The next day, on Sunday, March 2, the temple was dedicated. Church President Thomas S. Monson presided at the three dedicatory sessions but at his request, the prayer in the first dedicatory session was offered by President Henry B. Eyring, First Counselor in the First Presidency. In the prayer, it was requested that the temple would be “a sanctuary of serenity, a refuge from the storms of life and the noise of the world” and “a house of quiet contemplation concerning the eternal nature of life.”
The Gilbert Arizona Temple is the 142nd temple of the Church, the fourth temple built in Arizona, (following the Mesa Arizona Temple (1927), the Snowflake Arizona Temple (2002), and The Gila Valley Arizona Temple (2010),) and the 69th built in the United States.
At the time of the Gilbert Arizona Temple dedication tehre were 15 under construction and an additional 10 temples awaiting groundgbreaking. 2 Temples were undergoing renovation at that time
|Under Construction||Awaiting Groundbreaking||Undergoing Renovation|
|Phoenix Arizona||Concepcion Chile||Ogden Utah|
|Cordoba Argentina||Urdaneta Philippines||Mexico City Mexico|
|Philadelphia Pennsylvania||Barranquilla Columbia|
|Rome Italy||Durban South Africa|
|Trujillo Peru||Kinshasa D.R.C.|
|Fortaleza Brazil||Star Valley Wyoming|
|Fort Lauderdale||Tucson Arizona|
|Sapporo Japan||Arequipa Peru|
|Payson Utah||Cedar City Utah|
|Indianapolis Indiana||Rio de Janeiro Brazil|
|Fort Collins Colorado|
|Provo City Center|
|Temple President||Years Served|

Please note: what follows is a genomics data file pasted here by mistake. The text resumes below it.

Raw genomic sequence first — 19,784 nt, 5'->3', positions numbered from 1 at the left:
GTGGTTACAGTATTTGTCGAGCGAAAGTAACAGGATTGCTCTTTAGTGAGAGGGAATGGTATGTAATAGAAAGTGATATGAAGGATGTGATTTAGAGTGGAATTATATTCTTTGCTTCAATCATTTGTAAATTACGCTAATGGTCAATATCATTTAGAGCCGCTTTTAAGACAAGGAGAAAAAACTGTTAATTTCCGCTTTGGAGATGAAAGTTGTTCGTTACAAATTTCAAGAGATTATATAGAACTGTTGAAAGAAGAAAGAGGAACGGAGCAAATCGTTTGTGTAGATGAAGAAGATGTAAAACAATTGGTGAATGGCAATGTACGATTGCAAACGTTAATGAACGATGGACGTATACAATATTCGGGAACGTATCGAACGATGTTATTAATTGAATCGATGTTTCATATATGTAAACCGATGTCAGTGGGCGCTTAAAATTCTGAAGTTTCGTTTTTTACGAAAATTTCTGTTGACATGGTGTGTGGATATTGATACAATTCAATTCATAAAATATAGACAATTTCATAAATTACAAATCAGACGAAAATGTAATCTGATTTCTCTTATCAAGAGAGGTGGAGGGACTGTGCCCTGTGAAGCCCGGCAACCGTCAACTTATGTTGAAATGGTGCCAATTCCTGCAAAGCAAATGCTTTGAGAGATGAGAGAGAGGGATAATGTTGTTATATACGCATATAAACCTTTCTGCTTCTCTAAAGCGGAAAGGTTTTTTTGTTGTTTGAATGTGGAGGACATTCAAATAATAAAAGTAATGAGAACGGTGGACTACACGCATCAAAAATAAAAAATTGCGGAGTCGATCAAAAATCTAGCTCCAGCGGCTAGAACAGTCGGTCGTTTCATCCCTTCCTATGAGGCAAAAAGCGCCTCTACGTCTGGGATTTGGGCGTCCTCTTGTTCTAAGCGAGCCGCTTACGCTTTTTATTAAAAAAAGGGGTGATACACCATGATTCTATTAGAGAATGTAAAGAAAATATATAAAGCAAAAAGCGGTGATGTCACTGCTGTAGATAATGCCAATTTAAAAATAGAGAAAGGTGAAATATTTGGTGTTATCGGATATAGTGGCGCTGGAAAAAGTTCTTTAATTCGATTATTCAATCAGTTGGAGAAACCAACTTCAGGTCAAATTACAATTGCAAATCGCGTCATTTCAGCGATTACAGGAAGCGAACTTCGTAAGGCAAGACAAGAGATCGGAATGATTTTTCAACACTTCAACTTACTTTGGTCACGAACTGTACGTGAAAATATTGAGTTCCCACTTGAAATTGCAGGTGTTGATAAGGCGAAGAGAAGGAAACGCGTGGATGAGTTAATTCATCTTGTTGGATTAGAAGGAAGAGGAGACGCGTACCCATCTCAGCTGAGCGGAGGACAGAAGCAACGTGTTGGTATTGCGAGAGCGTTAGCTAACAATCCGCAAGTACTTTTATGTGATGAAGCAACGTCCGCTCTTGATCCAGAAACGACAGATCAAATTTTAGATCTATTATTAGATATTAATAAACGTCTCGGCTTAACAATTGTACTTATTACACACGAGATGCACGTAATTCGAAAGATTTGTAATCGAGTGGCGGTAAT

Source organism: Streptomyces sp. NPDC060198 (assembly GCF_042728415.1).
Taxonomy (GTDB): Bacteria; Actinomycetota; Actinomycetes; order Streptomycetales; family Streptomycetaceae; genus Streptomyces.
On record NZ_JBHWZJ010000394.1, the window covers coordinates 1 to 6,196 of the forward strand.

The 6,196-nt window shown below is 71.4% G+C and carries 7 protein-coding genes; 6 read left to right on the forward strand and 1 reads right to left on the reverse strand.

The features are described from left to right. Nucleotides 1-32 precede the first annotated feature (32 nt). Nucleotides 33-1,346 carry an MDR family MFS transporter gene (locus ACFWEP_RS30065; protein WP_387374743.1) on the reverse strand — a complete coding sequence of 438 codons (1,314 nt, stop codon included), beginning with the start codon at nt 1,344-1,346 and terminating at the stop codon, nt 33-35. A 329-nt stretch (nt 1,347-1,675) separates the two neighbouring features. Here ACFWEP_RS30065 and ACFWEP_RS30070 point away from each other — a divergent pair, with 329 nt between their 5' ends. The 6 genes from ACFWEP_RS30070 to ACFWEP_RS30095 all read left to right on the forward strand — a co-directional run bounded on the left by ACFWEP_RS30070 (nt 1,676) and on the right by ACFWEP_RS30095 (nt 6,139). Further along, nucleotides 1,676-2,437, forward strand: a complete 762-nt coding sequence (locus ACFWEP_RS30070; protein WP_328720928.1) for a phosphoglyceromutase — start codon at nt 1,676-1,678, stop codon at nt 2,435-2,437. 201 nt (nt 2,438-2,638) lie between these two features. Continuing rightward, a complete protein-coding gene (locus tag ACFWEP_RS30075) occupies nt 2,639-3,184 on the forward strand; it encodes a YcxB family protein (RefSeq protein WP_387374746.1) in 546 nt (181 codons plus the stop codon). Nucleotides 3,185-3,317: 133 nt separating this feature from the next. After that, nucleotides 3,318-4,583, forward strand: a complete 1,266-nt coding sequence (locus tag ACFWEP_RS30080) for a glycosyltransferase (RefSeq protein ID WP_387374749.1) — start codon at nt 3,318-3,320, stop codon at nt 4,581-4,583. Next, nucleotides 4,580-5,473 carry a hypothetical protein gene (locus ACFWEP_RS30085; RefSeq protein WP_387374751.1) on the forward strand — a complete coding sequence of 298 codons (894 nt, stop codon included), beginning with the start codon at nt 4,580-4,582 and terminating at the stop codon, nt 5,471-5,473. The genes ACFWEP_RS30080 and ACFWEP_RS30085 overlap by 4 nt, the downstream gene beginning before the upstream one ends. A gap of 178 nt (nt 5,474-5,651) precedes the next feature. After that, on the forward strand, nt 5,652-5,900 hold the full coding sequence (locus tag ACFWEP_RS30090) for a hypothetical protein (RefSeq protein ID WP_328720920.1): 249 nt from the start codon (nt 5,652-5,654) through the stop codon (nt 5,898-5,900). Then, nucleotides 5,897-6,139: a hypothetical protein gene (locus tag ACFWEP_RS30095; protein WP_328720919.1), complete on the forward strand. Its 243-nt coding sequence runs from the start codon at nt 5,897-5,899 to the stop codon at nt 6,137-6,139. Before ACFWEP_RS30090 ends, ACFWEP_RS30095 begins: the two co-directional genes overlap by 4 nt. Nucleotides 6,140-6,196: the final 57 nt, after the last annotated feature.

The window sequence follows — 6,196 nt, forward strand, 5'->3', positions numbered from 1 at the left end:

|President Alyn M. McClure||2016–|
|President David E. LeSueur||2014–2016|
The temple is near the intersection of Pecos and Greenfield roads in a rapidly growing part of the southeast Phoenix metropolitan area. The temple was built in response to the high concentration of church members in the area and was built to ease the load on the nearby Mesa Arizona Temple. It is the largest temple built by The Church of Jesus Christ in 17.
The site for the Gilbert Arizona Temple is on 15.38 acres at the southeast corner of Greenfield and Pecos Roads. (map). An LDS meetinghouse is located on the property near the temple. The temple and the meeting house share a 658-car parking lot and a facilities/maintenance building.
The desert agave plant, native to Arizona, inspired the exterior and interior design. Gregory B. Lambright, the primary architect on the project, explained this design decision:
“We looked at a number of items that would represent the Southwest here in the desert. … We wanted something to represent the living waters of Christ, and for the temple to be an oasis in the desert. And being a native here, I’ve always loved the agave plant and what it does.”
The grounds are surrounded by a wrought-iron fence and include fountains, shaded plazas, arbors and trellises that provide numerous areas for contemplation, meditation, photos, and rest. Lush landscaping, designed to create a feeling of tranquility for temple visitors, features hundreds of palm, olive and pistachio trees, along with thousands of plants and shrubs, especially the agave. The Temple finished floor elevation is approximately 4’ above the gardens and 5’ above the entry circle.
The 85,326-square-foot temple exterior features ivory-colored precast concrete and white quartz.
The art-glass windows of the temple were designed and constructed by Holdman Studios, a glass-art studio based in Lehi, Utah. The leaded-glass was hand-painted, soldered together and then transported from Utah to Arizona in 10-by-3-foot sections.